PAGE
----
A Grenfell fire survivor said he had “sleepless nights” worrying about the ventilation system after a blaze in the tower in 2010 that left three people injured including his wife, the inquiry into the 2017 fire has heard.
Shahid Ahmed claimed the Kensington and Chelsea Tenant Management Organisation (TMO) “never gave sincere attention” to “serious and grave concerns” that were raised in preceding years following the fire seven years before.
Grenfell Tower landlords acted as their own “judge, jury and executioner” and adopted a “dismissive” attitude to residents’ complaints over fire safety issues, he said.
Mr Ahmed founded the Grenfell Tower Leaseholders’ Association (GTLA) to help campaign for safer conditions in the building following a fire in the block in April 2010, the inquiry heard.
Mr Ahmed, who lived in the tower for 25 years, took legal action for compensation due to his wife's injuries.
Royal Borough of Kensington and Chelsea (RBKC) admitted liability because the building’s fire detection system was defective.
In a statement provided to the public inquiry into the fire that killed 72 people, Mr Ahmed said he was told to direct all complaints to the TMO, which had been appointed by the RBKC to run its entire council housing stock, through its official procedure.
“I thought that the complaints procedure was a way for the TMO to be judge, jury and executioner,” Mr Ahmed said in his evidence, read out to the inquiry on Thursday," Mr Ahmed he said.
“It essentially let them judge themselves. Their strategy was to refer me to the complaints procedure and exhaust GTLA.
“I felt that their replies never gave sincere attention to GTLA’s serious and grave concerns in Grenfell Tower.”
Mr Ahmed added that the fire “was the first major warning to me that residents’ lives might be in danger”.
In the wake of the 2010 fire, Mr Ahmed said he was "scared for all of the residents" and suffered “sleepless nights” worrying about the ventilation system.
He said: “My wife’s injury made this a particularly distressing incident for me and my family, and it had a huge impact on how I saw health and safety at Grenfell Tower,.
“It was so difficult to make RBKC and the TMO take any responsibility, and even after they admitted liability, I was sure that they were not taking the risk of another fire seriously.”
He added: "Even after we won our personal case against RBKC, I continued to demand an explanation and better fire safety standards for years afterwards.”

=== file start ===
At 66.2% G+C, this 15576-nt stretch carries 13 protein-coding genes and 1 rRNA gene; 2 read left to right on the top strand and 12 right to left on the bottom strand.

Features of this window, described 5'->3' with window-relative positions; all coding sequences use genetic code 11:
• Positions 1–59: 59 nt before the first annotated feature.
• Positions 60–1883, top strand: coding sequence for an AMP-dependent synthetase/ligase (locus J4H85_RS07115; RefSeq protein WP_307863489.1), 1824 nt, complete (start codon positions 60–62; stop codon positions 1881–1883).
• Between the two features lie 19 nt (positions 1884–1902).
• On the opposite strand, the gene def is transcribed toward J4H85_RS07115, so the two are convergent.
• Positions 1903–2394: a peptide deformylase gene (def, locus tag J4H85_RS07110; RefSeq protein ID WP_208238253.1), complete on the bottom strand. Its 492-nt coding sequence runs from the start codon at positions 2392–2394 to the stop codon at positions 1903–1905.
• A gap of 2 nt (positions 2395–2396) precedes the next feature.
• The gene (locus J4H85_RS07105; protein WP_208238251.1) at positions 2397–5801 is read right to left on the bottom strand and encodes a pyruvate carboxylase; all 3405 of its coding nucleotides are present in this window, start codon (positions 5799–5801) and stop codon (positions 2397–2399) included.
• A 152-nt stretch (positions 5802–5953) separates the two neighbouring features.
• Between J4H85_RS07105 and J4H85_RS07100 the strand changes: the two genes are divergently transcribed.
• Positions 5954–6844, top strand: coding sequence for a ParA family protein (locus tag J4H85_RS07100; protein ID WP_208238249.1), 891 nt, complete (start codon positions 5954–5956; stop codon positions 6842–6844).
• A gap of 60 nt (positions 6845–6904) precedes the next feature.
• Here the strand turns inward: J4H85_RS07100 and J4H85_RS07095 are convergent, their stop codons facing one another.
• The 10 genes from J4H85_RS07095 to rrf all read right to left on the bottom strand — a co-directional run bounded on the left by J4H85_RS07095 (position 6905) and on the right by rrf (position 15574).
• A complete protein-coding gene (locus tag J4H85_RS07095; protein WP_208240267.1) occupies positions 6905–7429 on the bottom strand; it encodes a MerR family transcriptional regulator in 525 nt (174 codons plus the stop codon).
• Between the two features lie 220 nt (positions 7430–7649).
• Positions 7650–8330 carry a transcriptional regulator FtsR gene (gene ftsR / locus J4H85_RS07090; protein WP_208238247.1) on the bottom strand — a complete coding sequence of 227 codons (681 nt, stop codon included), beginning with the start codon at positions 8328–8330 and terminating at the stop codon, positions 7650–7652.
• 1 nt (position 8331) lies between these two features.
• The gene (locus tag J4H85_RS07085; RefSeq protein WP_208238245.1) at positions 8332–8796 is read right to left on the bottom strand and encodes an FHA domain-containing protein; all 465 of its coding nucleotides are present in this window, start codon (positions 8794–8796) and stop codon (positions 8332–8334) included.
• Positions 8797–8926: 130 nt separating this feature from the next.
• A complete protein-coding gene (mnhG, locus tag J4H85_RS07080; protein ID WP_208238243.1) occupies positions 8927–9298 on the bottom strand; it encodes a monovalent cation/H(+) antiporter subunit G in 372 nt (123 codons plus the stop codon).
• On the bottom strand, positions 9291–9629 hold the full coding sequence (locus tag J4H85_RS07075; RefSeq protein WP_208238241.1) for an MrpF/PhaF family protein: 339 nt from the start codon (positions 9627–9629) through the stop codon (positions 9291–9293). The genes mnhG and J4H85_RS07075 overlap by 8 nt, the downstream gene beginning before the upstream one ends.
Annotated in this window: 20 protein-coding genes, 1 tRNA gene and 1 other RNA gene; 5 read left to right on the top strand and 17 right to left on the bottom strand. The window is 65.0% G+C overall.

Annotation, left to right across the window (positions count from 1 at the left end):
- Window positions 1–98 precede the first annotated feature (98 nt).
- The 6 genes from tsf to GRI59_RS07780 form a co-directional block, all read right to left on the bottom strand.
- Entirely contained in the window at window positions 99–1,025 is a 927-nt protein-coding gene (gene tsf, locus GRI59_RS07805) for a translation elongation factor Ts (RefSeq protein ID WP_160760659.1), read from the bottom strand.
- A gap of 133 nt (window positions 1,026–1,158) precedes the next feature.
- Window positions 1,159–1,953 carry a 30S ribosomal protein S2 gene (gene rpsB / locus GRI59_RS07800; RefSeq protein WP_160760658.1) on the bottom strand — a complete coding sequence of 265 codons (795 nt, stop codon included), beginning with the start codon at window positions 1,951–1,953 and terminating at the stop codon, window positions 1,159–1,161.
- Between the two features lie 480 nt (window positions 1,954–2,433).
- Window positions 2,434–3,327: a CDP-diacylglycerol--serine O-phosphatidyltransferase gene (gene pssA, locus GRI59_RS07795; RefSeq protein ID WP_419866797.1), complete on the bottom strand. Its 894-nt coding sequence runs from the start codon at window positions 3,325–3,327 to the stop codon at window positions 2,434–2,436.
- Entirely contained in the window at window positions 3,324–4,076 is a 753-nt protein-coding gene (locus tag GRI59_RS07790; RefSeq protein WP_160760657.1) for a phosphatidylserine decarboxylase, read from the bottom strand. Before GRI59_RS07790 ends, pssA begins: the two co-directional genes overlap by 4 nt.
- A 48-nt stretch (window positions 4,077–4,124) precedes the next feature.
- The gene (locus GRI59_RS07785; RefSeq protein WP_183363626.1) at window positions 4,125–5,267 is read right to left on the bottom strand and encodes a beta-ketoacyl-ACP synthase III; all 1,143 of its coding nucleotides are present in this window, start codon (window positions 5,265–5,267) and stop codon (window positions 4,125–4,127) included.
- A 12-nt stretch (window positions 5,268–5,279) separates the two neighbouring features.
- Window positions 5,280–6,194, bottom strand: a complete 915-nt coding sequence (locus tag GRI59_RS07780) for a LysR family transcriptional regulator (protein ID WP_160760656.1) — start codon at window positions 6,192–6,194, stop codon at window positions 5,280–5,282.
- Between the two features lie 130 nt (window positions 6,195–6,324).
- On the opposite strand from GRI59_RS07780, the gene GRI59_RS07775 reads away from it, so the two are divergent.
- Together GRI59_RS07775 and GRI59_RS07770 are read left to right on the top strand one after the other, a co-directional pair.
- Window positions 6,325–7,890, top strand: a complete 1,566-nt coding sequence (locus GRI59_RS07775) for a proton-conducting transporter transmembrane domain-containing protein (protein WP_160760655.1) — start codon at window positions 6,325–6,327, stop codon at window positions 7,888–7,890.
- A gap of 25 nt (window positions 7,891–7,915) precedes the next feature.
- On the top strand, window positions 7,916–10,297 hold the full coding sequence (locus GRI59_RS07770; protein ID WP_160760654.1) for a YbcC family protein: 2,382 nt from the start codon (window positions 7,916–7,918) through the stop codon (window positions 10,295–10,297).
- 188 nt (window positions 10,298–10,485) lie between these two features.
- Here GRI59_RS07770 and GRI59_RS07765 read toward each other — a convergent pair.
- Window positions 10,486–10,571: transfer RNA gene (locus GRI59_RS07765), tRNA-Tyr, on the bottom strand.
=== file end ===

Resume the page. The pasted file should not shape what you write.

In 2015, the GTLA enquired whether Grenfell Tower’s smoke extraction and ventilation system, which linked to the fire alarm, would be improved as part of its regeneration.
A response from Peter Maddison, the TMO’s director of assets and regeneration, said the system was “beyond economic repair”, the inquiry heard.
Mr Ahmed said: “I understood this to mean that the system needed immediate replacement.
“My experience was that it was very rare for Peter Maddison to admit that anything was wrong or was the TMO’s fault, so if he admitted this, it must be serious.”
“I cannot understand how anyone with a sense of responsibility and with a duty of care could possibly leave it unattended or in disrepair for a period of five years,” he added.
Mr Ahmed said concerns were also raised about fire safety risk assessments, lifts breaking down, claiming that there was a general lack of information and communication from the TMO.
He said the TMO refused his requests to appoint an independent health and safety expert to investigate the safety risks in the building amid his concerns over an exposed gas pipe following the tower’s refurbishment.
“I can hardly believe that the TMO were so dismissive of residents’ worries about fire safety in the weeks and months before the fire on June 14 2017,” he said.
When handling complaints about his own flat, he said the TMO “would reply late or not at all, pass me around various members of staff and often found no effective solution”.
He added: “The real problem with Grenfell Tower was not the age or state of the building, it was the attitude of RBKC and the TMO.”
He labelled meetings and newsletters about its refurbishment as “a PR exercise” and claimed he was “deliberately excluded from the consultation process”.